Norovirus: Most Common Cause of Food borne Illness
It’s spring break season! If you are planning on taking cruise this spring, consider the risks before hopping aboard. One risk is a norovirus outbreak, a highly contagious virus commonly associated with cruises and number one cause of food borne illness in the US.
Although 2019 just began, the CDC has already tracked four outbreaks of gastrointestinal illness. The CDC’s Vessel Sanitation Program (VSP) tracks outbreaks on cruises by requiring cruise ships to log and report how many passengers and crew members are experiencing symptoms of gastrointestinal illness. The CDC does not always report the cause of the
outbreaks, but a likely culprit is the norovirus.
Norovirus is the most common cause of food borne illness in part because norovirus is durable and spreads rapidly. Requiring only a miniscule amount of virus particles to infect a person, the virus easily contaminates food and water. Eating food contaminated with the norovirus is the easiest way for the virus to spread. According to the CDC, the norovirus is “the leading cause of disease outbreaks from contaminated food in the US”.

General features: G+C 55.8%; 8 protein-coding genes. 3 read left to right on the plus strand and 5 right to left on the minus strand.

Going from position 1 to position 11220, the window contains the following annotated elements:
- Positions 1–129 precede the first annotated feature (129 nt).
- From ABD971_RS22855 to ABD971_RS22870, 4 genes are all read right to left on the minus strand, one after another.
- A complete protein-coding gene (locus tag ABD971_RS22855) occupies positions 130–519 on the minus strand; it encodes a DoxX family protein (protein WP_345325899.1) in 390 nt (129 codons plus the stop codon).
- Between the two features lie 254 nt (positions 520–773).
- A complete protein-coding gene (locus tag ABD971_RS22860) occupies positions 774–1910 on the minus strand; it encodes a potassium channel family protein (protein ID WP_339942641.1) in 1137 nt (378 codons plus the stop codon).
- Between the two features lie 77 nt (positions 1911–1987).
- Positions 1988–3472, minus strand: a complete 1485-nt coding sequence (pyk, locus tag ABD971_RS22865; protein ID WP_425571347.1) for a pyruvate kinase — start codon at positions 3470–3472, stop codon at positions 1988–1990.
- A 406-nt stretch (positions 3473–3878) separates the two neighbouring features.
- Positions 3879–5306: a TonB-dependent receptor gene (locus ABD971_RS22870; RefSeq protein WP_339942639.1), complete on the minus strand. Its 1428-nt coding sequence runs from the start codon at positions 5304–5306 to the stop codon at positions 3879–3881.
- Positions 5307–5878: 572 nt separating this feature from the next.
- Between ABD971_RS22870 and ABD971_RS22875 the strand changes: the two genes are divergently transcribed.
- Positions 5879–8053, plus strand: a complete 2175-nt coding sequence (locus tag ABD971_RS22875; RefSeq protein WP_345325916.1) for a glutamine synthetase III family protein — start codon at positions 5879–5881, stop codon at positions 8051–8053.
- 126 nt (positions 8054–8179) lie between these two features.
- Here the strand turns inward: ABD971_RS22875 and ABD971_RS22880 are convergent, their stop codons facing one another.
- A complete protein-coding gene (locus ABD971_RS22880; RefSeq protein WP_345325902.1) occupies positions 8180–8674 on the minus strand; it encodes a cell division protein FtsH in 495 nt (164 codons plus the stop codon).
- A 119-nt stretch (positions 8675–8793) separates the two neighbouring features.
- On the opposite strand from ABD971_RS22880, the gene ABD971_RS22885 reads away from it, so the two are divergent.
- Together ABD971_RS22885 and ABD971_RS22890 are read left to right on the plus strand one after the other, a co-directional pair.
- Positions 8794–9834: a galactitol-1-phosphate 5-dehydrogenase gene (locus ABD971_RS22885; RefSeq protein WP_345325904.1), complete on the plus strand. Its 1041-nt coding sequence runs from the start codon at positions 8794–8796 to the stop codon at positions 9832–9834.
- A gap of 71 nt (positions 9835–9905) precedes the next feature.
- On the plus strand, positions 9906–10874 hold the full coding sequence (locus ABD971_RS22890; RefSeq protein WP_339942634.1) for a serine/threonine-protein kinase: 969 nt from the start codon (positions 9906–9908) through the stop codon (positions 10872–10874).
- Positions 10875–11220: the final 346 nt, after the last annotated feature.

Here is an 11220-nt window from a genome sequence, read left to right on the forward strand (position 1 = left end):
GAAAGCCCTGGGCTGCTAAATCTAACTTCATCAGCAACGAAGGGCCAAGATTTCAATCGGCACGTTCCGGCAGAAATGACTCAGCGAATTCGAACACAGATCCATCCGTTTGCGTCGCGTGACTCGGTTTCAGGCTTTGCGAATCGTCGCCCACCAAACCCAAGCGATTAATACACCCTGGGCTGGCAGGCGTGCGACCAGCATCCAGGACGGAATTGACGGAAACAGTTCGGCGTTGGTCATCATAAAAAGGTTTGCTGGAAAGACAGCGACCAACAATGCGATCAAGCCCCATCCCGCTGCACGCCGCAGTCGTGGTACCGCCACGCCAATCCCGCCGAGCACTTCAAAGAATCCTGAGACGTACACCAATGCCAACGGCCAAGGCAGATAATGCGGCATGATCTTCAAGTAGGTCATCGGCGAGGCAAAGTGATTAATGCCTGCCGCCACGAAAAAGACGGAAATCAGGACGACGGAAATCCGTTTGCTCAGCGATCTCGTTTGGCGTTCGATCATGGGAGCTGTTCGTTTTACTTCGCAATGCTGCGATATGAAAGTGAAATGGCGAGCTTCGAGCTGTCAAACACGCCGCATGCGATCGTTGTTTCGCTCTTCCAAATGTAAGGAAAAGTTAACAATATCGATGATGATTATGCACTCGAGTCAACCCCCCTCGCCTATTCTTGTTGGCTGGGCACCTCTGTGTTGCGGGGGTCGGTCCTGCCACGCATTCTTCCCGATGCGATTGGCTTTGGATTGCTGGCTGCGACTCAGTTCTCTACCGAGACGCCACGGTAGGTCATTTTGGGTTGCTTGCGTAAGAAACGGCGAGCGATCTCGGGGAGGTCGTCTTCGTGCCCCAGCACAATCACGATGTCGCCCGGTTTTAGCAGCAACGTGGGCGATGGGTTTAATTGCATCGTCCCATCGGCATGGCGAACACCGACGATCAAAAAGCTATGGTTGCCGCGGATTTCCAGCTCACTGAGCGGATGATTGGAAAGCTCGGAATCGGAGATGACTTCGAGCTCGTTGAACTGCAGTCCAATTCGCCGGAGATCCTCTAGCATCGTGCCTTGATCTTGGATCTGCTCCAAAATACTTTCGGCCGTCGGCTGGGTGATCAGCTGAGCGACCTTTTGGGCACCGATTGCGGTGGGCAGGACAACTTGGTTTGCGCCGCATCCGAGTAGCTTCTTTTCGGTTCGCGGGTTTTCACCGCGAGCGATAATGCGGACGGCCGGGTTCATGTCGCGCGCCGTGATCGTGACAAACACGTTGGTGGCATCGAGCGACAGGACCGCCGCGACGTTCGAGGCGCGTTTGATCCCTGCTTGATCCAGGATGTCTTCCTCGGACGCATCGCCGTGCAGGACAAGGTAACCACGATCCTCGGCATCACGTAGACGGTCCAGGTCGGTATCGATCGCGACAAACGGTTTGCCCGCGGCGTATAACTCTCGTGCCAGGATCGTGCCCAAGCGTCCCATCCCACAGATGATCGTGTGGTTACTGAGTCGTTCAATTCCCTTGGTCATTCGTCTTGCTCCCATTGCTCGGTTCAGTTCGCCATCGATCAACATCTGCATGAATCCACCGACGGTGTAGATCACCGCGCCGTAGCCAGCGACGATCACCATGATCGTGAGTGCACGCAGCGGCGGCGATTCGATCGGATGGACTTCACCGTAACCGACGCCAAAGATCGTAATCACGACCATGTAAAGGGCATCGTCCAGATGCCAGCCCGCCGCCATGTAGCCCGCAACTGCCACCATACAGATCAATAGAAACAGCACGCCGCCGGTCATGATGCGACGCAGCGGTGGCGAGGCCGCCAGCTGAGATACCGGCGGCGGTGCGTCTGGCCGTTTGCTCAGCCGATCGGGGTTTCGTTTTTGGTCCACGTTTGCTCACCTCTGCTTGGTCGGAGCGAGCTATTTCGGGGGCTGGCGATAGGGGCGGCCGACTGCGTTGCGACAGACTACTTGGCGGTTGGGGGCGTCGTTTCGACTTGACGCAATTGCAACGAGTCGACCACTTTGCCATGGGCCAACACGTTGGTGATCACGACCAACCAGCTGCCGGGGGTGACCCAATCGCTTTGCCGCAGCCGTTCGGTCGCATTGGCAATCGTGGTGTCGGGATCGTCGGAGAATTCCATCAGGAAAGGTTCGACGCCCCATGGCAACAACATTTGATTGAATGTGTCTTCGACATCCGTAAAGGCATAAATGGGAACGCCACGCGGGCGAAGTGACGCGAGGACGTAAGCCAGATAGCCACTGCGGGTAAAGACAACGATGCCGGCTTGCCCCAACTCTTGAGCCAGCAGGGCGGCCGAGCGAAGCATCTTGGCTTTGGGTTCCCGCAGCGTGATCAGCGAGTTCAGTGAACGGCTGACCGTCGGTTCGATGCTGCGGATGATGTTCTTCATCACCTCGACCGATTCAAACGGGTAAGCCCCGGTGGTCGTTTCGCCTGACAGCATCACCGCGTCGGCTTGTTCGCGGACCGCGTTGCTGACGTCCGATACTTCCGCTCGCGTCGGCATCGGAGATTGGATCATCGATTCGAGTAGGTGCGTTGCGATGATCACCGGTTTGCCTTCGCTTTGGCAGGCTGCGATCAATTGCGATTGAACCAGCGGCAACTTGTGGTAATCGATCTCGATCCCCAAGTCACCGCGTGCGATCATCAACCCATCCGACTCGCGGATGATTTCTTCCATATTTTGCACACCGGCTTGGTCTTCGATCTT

When an infected person touches food, tiny particles of feces and/or vomit containing the norovirus can contaminate the food. Norovirus can also contaminate food if the item is set on a contaminated surface. Food grown with contaminated water can also cause the norovirus, but 70 percent of reported outbreaks from contaminated food are caused by infected food workers, the CDC reports.
Additionally, you can get the norovirus by putting your fingers in your mouth after touching contaminated surfaces or having direct contact (i.e. sharing eating utensils or food) with someone infected with the norovirus. Proper handwashing is crucial to prevent this most common cause of food borne Illness!
Norovirus causes acute gastroenteritis. Symptoms of the norovirus include extreme feelings of illness with multiple episodes of diarrhea and/or vomiting within a day. The illness usually ends within 1 to 3 days. Adequate hydration is crucial during the time of the illness and recovery, for it is very easy to become dehydrated during the illness.